I was invited to speak at the Royal Navy workshop, hosted by the Royal United Services Institute, UK’s leading defense and security think tank.
I discussed the evolution of innovation through collective intelligence, drawing examples from history and archaeology. I also highlighted how modern societies can benefit from past civilizations’ collective intelligence to promote progress and innovation. The papers most relevant to this talk are:
- Muthukrishna, M. & Henrich, J. (2016). Innovation in the Collective Brain. Philosophical Transactions of the Royal Society B: Biological Sciences, 371(1690). [Telegraph] [Scientific American] [Video] [Evonomics] [LSE Business Review] [Summary Post] [Download] [Data] [Publisher]
- Schimmelpfennig, R., Razek, L., Schnell, E., & Muthukrishna, M. (2021). Paradox of Diversity in the Collective Brain. Philosophical Transactions of the Royal Society B: Biological Sciences. [Download] [Summary Post] [Publisher] [Twitter]
- Muthukrishna, M., Bell, A. V., Henrich, J., Curtin, C., Gedranovich, A., McInerney, J. & Thue, B. (2020). Beyond Western, Educated, Industrial, Rich, and Democratic (WEIRD) Psychology: Measuring and Mapping Scales of Cultural and Psychological Distance. Psychological Science, 31(6), 678-701. [Download] [Supplementary] [Code] [Summary Post] [Publisher] [Twitter]
It was an insightful exploration of the role of collective intelligence in human innovation in a defense context. My thanks to RUSI for inviting me and organizing the event.
I spent the last week in Erice, Sicily, Italy at the Future Directions on the Evolution of Rituals, Beliefs, and Religious Minds workshop at The Ettore Majorana Foundation and Centre for Scientific Culture. Edward Slingerland and I presented “Durkheim with Data: The Database of Religious History”. I focused on some analyses using Database of Religious History data.
The conference included several excellent discussions at the cutting edge of the evolution and cognitive science of religion.
Other speakers and attendees included:
Scott Atran (Oxford University)
Jeanet Sinding Bentzen (University of Copenhagen)
Paul Bloom (Yale University)
Pascal Boyer (Washington University at St Louis)
Joseph Bulbulia (University of Auckland)
Russell Gray (Max Plank Institute for the Science of Human History
Joseph Henrich (Harvard University)
Cristine Legare (University of Texas at Austin)
Hillary Lenfesty (Arizona State University)
Robert McCauley (Emory University)
Ara Norenzayan (University of British Columbia)
Stefano Parmigiani (University of Parma)
Eleanor Power (London School of Economics and Political Science)
Colleen Shantz (University of Toronto)
Edward Slingerland (University of British Columbia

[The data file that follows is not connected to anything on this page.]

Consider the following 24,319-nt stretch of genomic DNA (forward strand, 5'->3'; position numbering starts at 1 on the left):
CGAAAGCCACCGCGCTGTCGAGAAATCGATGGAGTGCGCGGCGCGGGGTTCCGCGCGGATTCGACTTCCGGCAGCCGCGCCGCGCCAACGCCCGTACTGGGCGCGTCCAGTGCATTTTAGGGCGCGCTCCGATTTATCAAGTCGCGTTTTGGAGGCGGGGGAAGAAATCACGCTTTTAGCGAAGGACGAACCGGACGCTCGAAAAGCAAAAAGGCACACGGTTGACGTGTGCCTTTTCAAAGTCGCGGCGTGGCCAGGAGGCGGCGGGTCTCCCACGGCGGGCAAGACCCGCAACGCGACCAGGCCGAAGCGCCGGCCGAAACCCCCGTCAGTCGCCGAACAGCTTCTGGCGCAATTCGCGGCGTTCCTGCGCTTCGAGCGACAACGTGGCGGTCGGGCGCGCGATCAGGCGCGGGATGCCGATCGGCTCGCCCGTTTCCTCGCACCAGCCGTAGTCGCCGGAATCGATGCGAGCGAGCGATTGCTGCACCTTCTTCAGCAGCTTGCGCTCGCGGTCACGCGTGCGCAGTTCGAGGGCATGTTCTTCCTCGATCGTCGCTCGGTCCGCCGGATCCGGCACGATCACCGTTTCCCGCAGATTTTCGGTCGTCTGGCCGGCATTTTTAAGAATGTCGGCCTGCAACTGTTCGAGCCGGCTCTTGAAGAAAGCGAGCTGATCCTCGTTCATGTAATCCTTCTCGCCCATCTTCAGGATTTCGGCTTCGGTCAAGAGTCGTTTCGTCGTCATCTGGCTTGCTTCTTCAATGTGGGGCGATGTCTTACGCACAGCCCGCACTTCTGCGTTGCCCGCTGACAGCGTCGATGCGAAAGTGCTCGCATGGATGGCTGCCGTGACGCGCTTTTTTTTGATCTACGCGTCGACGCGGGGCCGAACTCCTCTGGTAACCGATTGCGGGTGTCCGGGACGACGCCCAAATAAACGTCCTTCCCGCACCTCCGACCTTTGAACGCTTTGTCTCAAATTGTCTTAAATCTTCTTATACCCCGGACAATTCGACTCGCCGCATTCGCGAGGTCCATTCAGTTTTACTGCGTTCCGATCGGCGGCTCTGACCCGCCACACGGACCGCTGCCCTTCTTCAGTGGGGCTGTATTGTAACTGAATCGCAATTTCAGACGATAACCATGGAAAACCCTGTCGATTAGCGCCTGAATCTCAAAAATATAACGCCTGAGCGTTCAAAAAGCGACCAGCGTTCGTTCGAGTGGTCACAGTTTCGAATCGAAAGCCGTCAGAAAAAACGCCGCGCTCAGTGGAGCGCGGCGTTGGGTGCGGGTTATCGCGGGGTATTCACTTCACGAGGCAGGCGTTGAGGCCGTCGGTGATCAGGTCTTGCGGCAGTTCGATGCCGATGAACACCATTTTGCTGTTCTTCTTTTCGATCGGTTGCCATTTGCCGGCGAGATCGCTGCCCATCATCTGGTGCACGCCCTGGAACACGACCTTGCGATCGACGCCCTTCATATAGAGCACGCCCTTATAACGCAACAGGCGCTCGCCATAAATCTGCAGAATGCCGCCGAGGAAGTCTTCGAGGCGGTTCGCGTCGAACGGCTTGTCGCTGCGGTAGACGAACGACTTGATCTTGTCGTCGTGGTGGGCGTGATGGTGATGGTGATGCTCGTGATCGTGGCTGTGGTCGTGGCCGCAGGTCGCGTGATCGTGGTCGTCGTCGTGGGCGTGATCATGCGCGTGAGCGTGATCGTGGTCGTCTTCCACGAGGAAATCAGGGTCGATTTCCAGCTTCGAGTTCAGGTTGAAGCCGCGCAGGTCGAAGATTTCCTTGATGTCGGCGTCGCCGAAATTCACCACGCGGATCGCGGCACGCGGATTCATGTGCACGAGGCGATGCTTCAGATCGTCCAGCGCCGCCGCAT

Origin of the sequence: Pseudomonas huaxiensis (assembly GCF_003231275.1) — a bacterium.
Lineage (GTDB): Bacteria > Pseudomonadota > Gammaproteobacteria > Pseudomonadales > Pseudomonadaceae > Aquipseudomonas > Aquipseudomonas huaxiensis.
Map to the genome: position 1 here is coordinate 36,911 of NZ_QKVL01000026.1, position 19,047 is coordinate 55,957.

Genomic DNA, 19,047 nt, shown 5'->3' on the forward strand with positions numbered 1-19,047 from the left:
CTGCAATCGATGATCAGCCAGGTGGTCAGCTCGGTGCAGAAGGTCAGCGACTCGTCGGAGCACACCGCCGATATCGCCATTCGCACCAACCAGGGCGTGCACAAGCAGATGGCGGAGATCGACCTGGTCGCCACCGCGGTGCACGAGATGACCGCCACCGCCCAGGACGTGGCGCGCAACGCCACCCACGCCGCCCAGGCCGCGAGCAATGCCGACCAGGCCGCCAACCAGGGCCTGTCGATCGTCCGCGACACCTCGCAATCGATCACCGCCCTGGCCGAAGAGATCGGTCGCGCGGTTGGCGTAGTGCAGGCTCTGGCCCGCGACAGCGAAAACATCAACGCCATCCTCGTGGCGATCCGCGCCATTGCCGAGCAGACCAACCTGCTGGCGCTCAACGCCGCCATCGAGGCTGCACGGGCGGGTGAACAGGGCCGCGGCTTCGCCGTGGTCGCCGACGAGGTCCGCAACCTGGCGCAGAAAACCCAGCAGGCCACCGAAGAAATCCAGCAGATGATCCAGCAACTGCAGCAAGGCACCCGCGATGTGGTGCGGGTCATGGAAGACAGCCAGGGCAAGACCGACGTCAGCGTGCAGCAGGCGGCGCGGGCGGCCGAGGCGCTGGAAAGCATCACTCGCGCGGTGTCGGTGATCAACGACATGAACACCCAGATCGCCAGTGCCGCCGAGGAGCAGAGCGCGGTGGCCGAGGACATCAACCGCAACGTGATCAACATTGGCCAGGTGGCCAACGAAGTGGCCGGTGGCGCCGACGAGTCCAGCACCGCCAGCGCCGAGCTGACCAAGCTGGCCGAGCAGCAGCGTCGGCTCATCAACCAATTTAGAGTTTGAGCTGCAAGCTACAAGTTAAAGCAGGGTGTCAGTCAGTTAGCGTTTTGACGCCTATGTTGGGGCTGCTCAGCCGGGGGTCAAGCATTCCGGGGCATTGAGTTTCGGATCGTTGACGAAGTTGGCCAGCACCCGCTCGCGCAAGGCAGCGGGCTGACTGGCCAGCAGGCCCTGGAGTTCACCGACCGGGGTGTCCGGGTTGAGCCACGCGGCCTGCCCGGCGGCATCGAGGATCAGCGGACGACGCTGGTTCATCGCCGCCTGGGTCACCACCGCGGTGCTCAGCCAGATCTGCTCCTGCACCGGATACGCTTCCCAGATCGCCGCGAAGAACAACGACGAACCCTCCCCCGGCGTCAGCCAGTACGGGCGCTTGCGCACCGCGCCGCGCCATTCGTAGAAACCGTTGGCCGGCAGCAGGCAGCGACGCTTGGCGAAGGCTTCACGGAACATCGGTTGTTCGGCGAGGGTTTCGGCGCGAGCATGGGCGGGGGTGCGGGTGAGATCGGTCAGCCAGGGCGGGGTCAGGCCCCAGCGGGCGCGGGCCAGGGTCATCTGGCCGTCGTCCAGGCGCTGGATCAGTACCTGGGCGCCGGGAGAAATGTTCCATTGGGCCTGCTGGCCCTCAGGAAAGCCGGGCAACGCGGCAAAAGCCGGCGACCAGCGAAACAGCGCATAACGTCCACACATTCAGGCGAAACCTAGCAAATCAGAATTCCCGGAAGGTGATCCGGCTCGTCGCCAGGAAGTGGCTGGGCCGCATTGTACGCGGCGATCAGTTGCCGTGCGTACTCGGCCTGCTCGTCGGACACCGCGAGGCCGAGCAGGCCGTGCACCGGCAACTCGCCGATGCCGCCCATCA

Jesper Sørensen (University of Aarhus)
Ann Taves (University of California, Santa Barbara)
Harvey Whitehouse (Oxford University)
Aiyana Willard(Oxford University)
David S. Wilson (Binghamton University)
Dimitris Xygalatas (University of Connecticut)
Ettore Majorana Foundation and Centre for Scientific Culture is famous for the 1982 Erice Statement.
I spent the weekend at a productive interdisciplinary workshop on “Religion, Ritual, Conflict, and Cooperation: Archaeological and Historical Approaches” at the Center for Advanced Study in the Behavioral Sciences (CASBS) at Stanford University. CASBS is located on the top of one of the beautiful hills around Stanford.
We discussed the challenges and successes in inferring religious belief and practice from the archeological and historical record and new theoretical models and tools for exploring religious history, including the Database of Religious History (DRH).
Other attendees included:
David Carballo (Boston University)
Chris Carleton (Simon Fraser University)
Jesse Chapman (Stanford University)
Mark Csikszentmihalyi (UC Berkeley)
Megan Daniels (Stanford University)
Russell Gray (Director, Max Planck Institute for the History and the Sciences)
Conn Herriott (University of Jerusalem)
Ian Hodder (Stanford University)
Joseph Manning (Yale University)
Jessica McCutcheon (University of British Columbia)
Frances Morphy (Australian National University)
Howard Morphy (Australian National University)
Ian Morris (Stanford University)
Ara Norenzayan (University of British Columbia)
Beate Pongratz-Leisten (NYU)
Neil Price (Uppsala)
Benjamin Purzycki (University of British Columbia)
Ben Raffield (Simon Fraser University)
Katrinka Reinhart (Stanford University)
Celia Schultz (University of Michigan)
Edward Slingerland (University of British Columbia)
Charles Stanish (UCLA)
Brenton Sullivan (Colgate College)
Edward Swenson (University of Toronto)
Robban Toleno (University of British Columbia)
Robyn Walsh (University of Miami)
Joseph Watts (University of Auckland)
I was invited to a workshop on Network Structure, Political Hierarchy and Economic Inequality at the Sante Fe Institute. The workshop, organized by Sam Bowles and Paul Hooper, brought together leading contributors to the theoretical literature on social networks, anthropologists and other field researchers using network techniques to study the social structure of small-scale societies. I had the opportunity to discuss social network analysis and its application to the study of social structures and culture with several lead social network researchers, including Matt Jackson and Rajiv Sethi.
The project is part of the Santa Fe Institute’s Dynamics of Wealth Inequality Project.